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Adderall Use vs. Adderall Abuse: Know the Signs

Posted by Informed Families on February 1, 2017 at 3:30 PM

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Per 2012 numbers from the CDC, an estimated 6.4 million people in the United States have attention deficit hyperactivity disorder, or ADHD. Within this statistic, about 3.5 million children are taking some sort of medication, including Adderall, for the condition. According to the New York Times, the legal sale of prescription stimulants soared to $9 billion in 2012, more than a four-fold increase in just a decade. ADHD is a big business and more pills are available to patients than ever.

Unfortunately, many of those pills end up in the hands of teenagers who aren’t suffering from ADHD. Adderall abuse, normally associated with college students, is becoming a bigger problem with teens who are misusing the drug in an attempt to help with studying or simply for a recreational high. And because Adderall is so commonly prescribed, many students have learned how to work the system to obtain a script from their doctors.

Adderall has been proven to help students with ADHD—teachers have seen these benefits with kids whom they know have the condition. In non-ADHD students, Adderall can result in dangerous side effects. The signs of abuse are there; here are some signs that teachers should be looking for:

Grades Start Faltering

In ADHD patients, Adderall can help improve grades—kids are less distracted during class and tests and focus more on the task at hand. For this reason, many non-ADHD teens turn to the drug in the hopes it will give them an edge when they study. However, research has shown that Adderall does not produce the same benefit and, in fact, may hurt grades. Kids who are misusing Adderall may take an increased dosage, but even at the right dosage, the drug is an amphetamine and is unpredictable for a user who doesn’t need it. If you see the grades of honor students—particularly the ones you know are driven to study—start dropping off, it might be a sign of Adderall abuse that is backfiring.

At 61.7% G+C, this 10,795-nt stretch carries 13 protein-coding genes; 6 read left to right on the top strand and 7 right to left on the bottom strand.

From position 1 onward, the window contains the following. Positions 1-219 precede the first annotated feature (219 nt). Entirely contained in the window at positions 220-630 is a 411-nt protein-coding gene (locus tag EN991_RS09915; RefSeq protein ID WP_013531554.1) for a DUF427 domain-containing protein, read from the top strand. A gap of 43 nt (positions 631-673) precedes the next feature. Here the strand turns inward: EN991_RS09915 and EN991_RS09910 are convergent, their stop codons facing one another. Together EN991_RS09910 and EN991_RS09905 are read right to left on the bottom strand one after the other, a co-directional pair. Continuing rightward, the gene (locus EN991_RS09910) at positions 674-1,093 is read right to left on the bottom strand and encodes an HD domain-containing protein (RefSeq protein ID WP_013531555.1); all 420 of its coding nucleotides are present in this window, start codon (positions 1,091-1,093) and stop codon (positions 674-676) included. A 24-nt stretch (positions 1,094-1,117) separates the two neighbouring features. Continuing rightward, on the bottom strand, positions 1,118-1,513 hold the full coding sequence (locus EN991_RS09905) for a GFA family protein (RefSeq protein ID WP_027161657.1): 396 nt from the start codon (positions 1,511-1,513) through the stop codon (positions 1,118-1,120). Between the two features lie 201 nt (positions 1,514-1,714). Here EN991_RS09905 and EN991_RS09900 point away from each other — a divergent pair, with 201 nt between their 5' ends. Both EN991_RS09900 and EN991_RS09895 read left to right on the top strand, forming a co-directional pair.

Take the Pledge to Lock Your Meds (and Stand Up to Prescription Drug Abuse) »

Inability to Concentrate

The mix of stimulant ingredients in Adderall gives kids with ADHD better concentration. Most teens don’t unusually struggle with concentration, so introducing a strong amphetamine into their system can leave them wired, jittery, and unable to focus during class. Again, if a previously attentive student is now seemingly always out in space (more so than any average teenager), something else might be at play—possibly Adderall abuse.

Fatigue

Fatigue is another tricky symptom to diagnose in teens because, after all, most kids this age don’t get enough sleep to begin with. Insomnia is a possible side effect with Adderall use, so how do you distinguish between a student who is misusing the drug and one who is simply staying up late? At the risk of being redundant, knowing your students is the best way to see the signs of abuse. Kids with ADHD who are fatigued might be grappling with Adderall side effects. Students without ADHD who are continually dozing—and doing so after being otherwise alert for weeks or months beforehand—could be misusing the drug.

Intensified Personality

Another indicator that a student might be abusing Adderall is a personality taken to another level. Unusual excitability, extreme talkativeness and aggression are some signs the drug is being misused.

Weight Loss

Because Adderall is an amphetamine, users may naturally be more active. Also, a side effect of abusing the drug is a loss of appetite. This double whammy can result in weight loss in otherwise healthy students.

Other Side Effects vs. Signs of Abuse

Like almost every drug, Adderall comes with side effects. And also like every drug, abusing Adderall can result more serious long-term effects. Here is a comparison of side effects, including some already discussed, that are heightened when Adderall is abused:


Side effect

Abuse effect

Restlessness

Severe anxiety

Irritability

Increased irritability, aggressive behavior

Increased heartbeat, increased blood pressure

Irregular heartbeat

Reduced appetite

Unhealthy weight loss

Fatigue, difficulty sleeping

Chronic insomnia

Excitability

Illogical speech

Dizziness

Nausea, vomiting

 

Besides looking for these signs of Adderall abuse, teachers can take an additional step toward preventing teens from abusing the drug, particularly for study purposes: Reminding them that no grade is worth their health.

How much of a problem is Adderall abuse at your school?

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Topics: prescription drugs, drugs

About Us

We teach people how to say no to drugs and how to make healthy choices. To reduce the demand for drugs, Informed Families has focused its efforts on educating and mobilizing the community, parents and young people in order to change attitudes. In this way we counteract the pressures in society that condone and promote drug and alcohol use and abuse. The organization educates thousands of families annually about how to stay drug and alcohol free through networking and a variety of programs and services .

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